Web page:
CPR for Cats and Kittens
- CPR (Cardio Pulmonary Resuscitation) is a technique that can be used to keep blood and oxygen pumping around the body if the heart stops beating.
- This article tells you how to perform CPR on a cat, but we also recommend that all pet owners learn the technique at a veterinary first aid course.
- CPR is not appropriate for every collapsed cat so it’s vitally important to check whether it’s the right thing to do before starting. It’s also important to be aware that CPR is very often unsuccessful.
- Never perform CPR on a healthy cat, or a cat whose heart is still beating (even if they are unconscious), as it could seriously hurt, or even kill them.
When is CPR appropriate?
CPR is definitely worth a try if an otherwise healthy cat’s heart stops because of a known cause such as electrocution, drowning, or choking. However, if the cat has very severe injuries, or their heart has stopped because of an underlying health problem, trying to bring them back with CPR is very unlikely to be successful, and might not be the kindest option.
Checks before CPR
Before starting CPR, you will need to perform some checks using the acronym DR ABC:
Step 1: Danger
- Make sure that you are in a safe environment and you’re not going to get hurt. Do not start CPR if you are somewhere unsafe.
- Make sure you have someone to help you transport the cat to the vet, if you can’t get to a vet, it’s not a good idea to start CPR.
Step 2: Response
Is the cat responding?
- Call out to check the cat is unconscious, continue speaking as you approach them.
- If they don’t respond, gently rub their side, but be ready to move away quickly in case they turn to bite or scratch – cats are much more likely to be aggressive if they are injured or scared.
- If the cat is unconscious, continue to step 2.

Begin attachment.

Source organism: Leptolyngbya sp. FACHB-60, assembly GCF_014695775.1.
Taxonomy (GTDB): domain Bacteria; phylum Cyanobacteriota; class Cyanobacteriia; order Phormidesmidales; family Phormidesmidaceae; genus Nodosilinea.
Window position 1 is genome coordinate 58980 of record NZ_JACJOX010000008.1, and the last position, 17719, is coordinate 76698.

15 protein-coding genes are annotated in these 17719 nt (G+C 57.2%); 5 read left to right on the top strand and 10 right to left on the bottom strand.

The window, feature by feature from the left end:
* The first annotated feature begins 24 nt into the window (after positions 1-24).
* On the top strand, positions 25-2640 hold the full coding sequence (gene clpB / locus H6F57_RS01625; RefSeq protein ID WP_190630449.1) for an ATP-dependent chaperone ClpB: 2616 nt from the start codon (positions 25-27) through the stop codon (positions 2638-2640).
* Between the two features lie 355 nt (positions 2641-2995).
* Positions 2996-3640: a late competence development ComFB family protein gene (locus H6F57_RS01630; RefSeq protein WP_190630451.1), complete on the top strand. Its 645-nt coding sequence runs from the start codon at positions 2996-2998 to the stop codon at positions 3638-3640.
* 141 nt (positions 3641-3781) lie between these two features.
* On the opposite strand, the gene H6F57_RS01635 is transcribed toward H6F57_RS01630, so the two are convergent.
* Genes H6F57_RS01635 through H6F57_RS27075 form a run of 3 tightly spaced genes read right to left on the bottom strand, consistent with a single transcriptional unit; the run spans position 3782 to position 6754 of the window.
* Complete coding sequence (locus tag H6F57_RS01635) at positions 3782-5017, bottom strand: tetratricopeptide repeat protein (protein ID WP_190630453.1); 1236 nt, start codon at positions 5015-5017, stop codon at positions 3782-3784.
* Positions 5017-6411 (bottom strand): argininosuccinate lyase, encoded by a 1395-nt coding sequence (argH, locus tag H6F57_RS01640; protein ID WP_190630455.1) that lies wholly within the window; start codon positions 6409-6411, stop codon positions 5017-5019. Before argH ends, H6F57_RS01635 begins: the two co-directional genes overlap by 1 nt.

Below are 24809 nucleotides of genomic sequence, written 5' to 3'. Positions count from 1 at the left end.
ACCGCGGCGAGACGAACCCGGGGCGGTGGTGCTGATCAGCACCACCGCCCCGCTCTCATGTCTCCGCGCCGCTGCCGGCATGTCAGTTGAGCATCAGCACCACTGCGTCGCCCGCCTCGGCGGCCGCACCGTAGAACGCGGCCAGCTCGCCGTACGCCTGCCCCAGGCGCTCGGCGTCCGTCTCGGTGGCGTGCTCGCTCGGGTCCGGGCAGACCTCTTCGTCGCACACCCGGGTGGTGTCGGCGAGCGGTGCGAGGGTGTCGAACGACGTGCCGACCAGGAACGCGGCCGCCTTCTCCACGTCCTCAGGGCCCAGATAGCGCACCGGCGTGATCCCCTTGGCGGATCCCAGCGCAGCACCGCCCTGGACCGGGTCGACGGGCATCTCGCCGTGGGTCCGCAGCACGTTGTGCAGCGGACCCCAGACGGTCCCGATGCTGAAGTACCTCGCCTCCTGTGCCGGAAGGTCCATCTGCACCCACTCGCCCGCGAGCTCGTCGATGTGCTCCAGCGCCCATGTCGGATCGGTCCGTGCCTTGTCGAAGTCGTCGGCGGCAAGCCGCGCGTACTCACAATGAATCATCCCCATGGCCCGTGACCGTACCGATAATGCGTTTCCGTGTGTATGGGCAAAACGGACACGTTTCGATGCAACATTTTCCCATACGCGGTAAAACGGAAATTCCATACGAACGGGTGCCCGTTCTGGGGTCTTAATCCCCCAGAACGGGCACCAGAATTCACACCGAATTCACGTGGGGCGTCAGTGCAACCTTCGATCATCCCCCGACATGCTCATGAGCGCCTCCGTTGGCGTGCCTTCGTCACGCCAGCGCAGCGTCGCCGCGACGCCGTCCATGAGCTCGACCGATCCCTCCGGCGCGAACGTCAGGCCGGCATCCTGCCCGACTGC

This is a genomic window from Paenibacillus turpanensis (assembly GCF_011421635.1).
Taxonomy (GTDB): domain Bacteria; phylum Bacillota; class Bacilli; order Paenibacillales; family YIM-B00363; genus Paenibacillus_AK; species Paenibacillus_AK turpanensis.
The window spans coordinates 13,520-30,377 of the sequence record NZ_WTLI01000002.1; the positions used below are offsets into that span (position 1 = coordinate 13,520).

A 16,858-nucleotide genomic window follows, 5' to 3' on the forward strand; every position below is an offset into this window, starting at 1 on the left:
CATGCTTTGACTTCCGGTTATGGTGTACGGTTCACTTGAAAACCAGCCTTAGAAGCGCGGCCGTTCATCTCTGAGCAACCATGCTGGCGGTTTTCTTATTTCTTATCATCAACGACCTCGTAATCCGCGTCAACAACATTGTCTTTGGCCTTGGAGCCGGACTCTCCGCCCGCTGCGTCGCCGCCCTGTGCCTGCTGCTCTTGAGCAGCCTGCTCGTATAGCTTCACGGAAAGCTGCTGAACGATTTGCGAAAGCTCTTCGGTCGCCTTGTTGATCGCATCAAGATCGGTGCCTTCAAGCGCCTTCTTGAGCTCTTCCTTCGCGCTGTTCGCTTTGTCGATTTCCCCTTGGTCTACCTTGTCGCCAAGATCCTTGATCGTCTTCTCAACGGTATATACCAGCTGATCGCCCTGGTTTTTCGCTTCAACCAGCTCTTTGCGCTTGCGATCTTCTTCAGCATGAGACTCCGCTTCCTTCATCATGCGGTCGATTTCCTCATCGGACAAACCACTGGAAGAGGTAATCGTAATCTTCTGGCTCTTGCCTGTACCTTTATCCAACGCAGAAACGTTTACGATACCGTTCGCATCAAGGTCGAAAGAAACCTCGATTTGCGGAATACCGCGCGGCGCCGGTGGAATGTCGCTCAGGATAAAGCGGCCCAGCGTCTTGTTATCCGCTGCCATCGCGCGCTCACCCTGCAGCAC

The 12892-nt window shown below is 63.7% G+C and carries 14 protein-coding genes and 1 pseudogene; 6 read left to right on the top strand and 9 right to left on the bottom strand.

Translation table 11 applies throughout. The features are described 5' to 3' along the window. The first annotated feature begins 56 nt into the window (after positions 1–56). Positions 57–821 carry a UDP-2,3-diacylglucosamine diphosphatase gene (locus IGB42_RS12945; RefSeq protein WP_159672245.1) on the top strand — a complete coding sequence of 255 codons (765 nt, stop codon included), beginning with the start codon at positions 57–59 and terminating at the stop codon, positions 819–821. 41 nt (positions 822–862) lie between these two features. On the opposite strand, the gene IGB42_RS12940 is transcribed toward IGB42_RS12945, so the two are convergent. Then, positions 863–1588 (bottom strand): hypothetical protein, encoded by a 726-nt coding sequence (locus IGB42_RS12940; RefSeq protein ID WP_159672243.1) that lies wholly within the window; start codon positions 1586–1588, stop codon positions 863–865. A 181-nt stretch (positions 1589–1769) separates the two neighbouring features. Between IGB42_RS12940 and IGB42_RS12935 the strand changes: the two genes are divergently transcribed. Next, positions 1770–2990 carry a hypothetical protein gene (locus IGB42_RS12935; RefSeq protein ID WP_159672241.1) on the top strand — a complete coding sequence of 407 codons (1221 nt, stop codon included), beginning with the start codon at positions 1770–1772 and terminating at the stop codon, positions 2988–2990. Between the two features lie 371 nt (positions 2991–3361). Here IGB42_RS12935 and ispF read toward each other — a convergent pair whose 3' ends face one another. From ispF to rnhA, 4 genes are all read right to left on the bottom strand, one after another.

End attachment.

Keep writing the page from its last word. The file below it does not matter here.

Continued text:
Step 3: Airway
- Pull the cat’s tongue forward to make sure it’s not blocking their airway, and take a look down it to check there is nothing else blocking it.
- If there is something in their throat, remove it following our advice on first aid for choking.
- If their airway is clear, move to step 3 to check their breathing.
Step 4: Breathing
- Is the cat breathing? Look and listen. Can you see their chest rising and falling? Can you feel or hear breath coming from their nostrils?
- If the cat is breathing, they do not need CPR.
- If they’re not breathing, move to step 4 and check for a heartbeat.
Step 5: Circulation
- Place your hand or ear on the left side of the cat’s chest to check for a heartbeat – if you’re not sure exactly where to check, gently pull their front leg back and listen/feel around where the elbow meets the chest.
- If you can’t hear or feel a heartbeat, double check by feeling for a pulse on the inside of their upper thigh.
- If you can’t feel or hear a heartbeat or pulse, begin CPR, and ask someone to call the nearest vet to let them know you’re coming.
- Lie the cat down (on either side), on a firm, flat surface.
- Wrap your strongest hand around their chest with your thumb on top and your fingers underneath.
- Keep your other hand behind their back to stop them sliding backwards when you’re giving CPR.
- Give 30 chest compressions by squeezing your thumb and fingers together at the rate of two per second (the beat of the song ‘Staying Alive’ is about right)
- Aim to compress the chest by one third to a half, and allow it to return to full size after each compression.
Give two breaths
- Extend the cat’s neck so that their nose is in line with their back, firmly close their mouth and form an airtight seal with your mouth around their nostrils.
- Give them a breath and watch for the rise of the chest. Allow it to fall again before giving a second breath.
Repeat 30 compressions followed by 2 breaths for 2 minutes, then check for a heartbeat.
- No heartbeat = continue CPR while continuing to make plans to transport them to a vet. If you have someone with you, swap when your arm arts to get tired – CPR can be very tiring.
- Heartbeat and breathing = take them to the vets immediately as an emergency.
Published: April 2022
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Written by vets and vet nurses. This advice is for UK pets only.
Illustrations by Samantha Elmhurst